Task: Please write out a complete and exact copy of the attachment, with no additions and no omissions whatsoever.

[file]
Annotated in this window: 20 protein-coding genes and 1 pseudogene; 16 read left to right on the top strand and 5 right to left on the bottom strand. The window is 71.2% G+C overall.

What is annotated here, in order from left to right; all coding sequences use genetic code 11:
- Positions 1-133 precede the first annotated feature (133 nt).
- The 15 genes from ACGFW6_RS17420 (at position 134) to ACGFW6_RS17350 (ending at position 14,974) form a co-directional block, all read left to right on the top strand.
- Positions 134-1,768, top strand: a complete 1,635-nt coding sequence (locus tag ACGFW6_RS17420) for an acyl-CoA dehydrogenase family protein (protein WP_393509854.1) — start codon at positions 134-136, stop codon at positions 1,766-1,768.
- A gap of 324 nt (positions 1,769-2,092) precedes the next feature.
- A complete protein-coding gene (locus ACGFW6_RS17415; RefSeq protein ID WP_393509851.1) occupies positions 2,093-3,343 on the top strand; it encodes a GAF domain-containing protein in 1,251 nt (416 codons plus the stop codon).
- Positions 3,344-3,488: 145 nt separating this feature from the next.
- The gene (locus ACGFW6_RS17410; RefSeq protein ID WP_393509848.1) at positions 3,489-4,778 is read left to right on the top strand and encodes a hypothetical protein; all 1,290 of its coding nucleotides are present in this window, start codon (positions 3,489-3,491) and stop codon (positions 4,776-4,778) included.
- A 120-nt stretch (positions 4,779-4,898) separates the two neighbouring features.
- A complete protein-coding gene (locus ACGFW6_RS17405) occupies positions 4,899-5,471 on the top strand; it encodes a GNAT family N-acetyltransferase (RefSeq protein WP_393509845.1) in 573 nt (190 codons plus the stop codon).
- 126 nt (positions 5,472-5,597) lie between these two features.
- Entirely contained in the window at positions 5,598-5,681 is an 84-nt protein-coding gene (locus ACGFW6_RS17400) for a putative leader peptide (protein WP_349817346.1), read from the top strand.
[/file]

Annotated in this window: 20 protein-coding genes and 1 pseudogene; 16 read left to right on the top strand and 5 right to left on the bottom strand. The window is 71.2% G+C overall.

What is annotated here, in order from left to right; all coding sequences use genetic code 11:
- Positions 1-133 precede the first annotated feature (133 nt).
- The 15 genes from ACGFW6_RS17420 (at position 134) to ACGFW6_RS17350 (ending at position 14,974) form a co-directional block, all read left to right on the top strand.
- Positions 134-1,768, top strand: a complete 1,635-nt coding sequence (locus tag ACGFW6_RS17420) for an acyl-CoA dehydrogenase family protein (protein WP_393509854.1) — start codon at positions 134-136, stop codon at positions 1,766-1,768.
- A gap of 324 nt (positions 1,769-2,092) precedes the next feature.
- A complete protein-coding gene (locus ACGFW6_RS17415; RefSeq protein ID WP_393509851.1) occupies positions 2,093-3,343 on the top strand; it encodes a GAF domain-containing protein in 1,251 nt (416 codons plus the stop codon).
- Positions 3,344-3,488: 145 nt separating this feature from the next.
- The gene (locus ACGFW6_RS17410; RefSeq protein ID WP_393509848.1) at positions 3,489-4,778 is read left to right on the top strand and encodes a hypothetical protein; all 1,290 of its coding nucleotides are present in this window, start codon (positions 3,489-3,491) and stop codon (positions 4,776-4,778) included.
- A 120-nt stretch (positions 4,779-4,898) separates the two neighbouring features.
- A complete protein-coding gene (locus ACGFW6_RS17405) occupies positions 4,899-5,471 on the top strand; it encodes a GNAT family N-acetyltransferase (RefSeq protein WP_393509845.1) in 573 nt (190 codons plus the stop codon).
- 126 nt (positions 5,472-5,597) lie between these two features.
- Entirely contained in the window at positions 5,598-5,681 is an 84-nt protein-coding gene (locus ACGFW6_RS17400) for a putative leader peptide (protein WP_349817346.1), read from the top strand.